The world is becoming more interactive than ever and AV technology is powering the transformation along with AR.
From virtual reality seen through specially made glasses or helmets to augmented reality experiences we can all have using QR codes and our smartphones, the world is at our fingertips in new and exciting ways all the time, from retail stores to restaurants to museums to stadiums to even boardrooms.
“Hardware is coming together with software to create these experiences that humans want and need,” said Incisiv’s Cathy Craig during the ISE RISE Spotlight reporters’ roundtable discussion on extended reality technology this week.
Craig’s company uses augmented and virtual reality to help athletes and teams improve their action intelligence to help users make the right decision at the right time and execute in the right way.
“Virtual reality in sports isn’t about replacing reality,” she said. “It has to add value.” Those values include increased performance through better practices, better coaching with increased use of analytics and a more structured and even faster rehabilitation process.
NHS data scientist and medical doctor Raphael Olaiya sees potential for increased machine learning and artificial intelligence in the health care field while Media Monks’ Travis Craw says AV integrators are “trying to bring more reality into digital experiences.”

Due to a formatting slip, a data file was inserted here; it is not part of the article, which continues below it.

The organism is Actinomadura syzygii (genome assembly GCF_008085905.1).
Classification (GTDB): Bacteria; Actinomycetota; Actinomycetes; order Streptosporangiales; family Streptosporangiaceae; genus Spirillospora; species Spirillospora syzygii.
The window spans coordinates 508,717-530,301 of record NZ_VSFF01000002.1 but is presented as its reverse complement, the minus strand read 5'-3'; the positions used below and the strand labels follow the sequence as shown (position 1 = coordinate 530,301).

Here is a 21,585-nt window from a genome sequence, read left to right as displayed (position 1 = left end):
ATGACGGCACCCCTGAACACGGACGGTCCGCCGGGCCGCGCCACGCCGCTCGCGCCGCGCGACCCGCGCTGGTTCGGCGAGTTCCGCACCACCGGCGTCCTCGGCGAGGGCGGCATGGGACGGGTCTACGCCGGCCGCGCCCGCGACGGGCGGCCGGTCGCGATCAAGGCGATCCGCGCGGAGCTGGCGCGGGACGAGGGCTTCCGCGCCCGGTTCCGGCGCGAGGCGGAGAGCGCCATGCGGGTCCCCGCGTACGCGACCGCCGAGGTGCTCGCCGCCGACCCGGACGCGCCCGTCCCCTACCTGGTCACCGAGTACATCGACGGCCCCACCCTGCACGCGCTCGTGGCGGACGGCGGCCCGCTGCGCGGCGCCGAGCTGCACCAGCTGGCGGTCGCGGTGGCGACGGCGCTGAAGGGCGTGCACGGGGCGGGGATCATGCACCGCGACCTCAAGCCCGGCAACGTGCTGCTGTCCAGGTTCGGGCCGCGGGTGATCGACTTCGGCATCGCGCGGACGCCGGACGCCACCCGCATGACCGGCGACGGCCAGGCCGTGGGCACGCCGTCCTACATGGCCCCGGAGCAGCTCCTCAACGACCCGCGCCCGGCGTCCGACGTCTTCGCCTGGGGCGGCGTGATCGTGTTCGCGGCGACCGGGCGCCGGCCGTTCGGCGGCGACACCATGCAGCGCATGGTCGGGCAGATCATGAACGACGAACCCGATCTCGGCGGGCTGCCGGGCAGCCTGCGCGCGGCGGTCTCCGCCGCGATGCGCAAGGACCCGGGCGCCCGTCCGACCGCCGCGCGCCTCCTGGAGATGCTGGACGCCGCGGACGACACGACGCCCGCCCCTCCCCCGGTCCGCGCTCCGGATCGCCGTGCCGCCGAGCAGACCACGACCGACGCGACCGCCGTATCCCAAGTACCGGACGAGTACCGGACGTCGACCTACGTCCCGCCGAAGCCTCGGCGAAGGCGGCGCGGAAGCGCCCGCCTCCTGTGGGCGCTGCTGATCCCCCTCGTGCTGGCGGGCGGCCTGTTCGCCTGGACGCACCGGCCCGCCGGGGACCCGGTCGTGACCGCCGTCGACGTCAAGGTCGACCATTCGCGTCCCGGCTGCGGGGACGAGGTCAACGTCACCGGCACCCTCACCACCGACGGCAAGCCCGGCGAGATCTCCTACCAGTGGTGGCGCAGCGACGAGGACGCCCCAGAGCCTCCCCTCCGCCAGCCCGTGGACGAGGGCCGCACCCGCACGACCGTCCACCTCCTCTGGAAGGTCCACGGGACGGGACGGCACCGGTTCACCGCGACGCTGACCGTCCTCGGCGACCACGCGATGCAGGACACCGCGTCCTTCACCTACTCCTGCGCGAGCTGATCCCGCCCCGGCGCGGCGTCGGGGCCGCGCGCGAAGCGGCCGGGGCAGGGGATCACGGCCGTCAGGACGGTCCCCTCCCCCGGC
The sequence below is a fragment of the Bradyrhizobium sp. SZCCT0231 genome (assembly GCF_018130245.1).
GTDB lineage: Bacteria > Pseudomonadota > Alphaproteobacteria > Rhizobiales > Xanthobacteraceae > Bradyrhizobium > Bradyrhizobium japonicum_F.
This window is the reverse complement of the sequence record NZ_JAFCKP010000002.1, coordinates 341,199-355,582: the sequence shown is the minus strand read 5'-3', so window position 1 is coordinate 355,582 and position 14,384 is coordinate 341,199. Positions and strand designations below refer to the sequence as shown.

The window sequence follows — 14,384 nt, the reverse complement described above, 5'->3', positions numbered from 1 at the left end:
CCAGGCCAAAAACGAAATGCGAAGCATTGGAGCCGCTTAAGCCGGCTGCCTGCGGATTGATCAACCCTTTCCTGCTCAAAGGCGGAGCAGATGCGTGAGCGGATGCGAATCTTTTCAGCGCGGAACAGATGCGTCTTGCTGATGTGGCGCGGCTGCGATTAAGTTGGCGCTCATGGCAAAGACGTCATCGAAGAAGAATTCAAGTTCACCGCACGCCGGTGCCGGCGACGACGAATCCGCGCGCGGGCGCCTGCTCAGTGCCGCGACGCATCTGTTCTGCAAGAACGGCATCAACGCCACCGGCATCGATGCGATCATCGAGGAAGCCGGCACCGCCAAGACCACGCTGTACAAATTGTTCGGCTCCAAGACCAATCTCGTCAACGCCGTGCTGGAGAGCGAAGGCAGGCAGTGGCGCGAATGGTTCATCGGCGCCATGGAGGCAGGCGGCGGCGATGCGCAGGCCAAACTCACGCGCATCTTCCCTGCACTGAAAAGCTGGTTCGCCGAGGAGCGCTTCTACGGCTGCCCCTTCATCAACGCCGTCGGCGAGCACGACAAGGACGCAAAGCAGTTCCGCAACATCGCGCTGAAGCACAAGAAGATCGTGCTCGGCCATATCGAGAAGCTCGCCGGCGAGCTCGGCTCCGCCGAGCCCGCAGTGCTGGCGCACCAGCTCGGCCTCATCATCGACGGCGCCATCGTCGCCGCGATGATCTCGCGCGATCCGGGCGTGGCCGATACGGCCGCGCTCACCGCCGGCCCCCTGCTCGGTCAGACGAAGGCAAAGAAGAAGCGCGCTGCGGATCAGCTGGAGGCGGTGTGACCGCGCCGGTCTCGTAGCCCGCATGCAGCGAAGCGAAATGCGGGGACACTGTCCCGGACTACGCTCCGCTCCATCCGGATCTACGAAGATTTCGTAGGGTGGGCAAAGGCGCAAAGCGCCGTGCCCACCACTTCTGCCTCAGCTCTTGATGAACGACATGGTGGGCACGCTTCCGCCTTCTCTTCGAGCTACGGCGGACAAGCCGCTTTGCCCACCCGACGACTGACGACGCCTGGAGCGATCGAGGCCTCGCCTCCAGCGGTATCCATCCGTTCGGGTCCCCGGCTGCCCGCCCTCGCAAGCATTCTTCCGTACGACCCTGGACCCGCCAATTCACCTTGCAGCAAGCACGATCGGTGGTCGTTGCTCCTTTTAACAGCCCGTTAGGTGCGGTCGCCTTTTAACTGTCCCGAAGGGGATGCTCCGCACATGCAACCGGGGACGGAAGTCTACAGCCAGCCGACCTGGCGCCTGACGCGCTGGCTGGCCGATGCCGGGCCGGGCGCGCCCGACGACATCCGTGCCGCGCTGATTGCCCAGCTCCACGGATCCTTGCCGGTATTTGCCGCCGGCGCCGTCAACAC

That includes through the use of mixed reality studios, new forms of interaction and combining multiple devices for a seamless experience, he said.
“Mixed reality is no longer a theoretical toy for techies,” said Craw. “The door is wide open and we’re just starting to explore new ways we can use it.”
Where AR, VR and XR Interaction Can Go
Unity Technologies’ Tony Parisi says more brands are using augmented reality to sell products from trying on clothes and testing makeup to looking at how a new car would look in the driveway, to name a few examples.
Spatial computing strategic advisor Raffaella Camera says end users are “willing to give up a deeper level of immersion to be able to use devices that are familiar to them.
“Enterprises need to be able to sell and communicate not only to their customers but also to their own employees. They also need to be much more nimble to be able to react quickly,” she said.
Camera expects VR and AR glasses to start to flood the market in 2023 and there will be a proliferation of extended reality content in all verticals by then.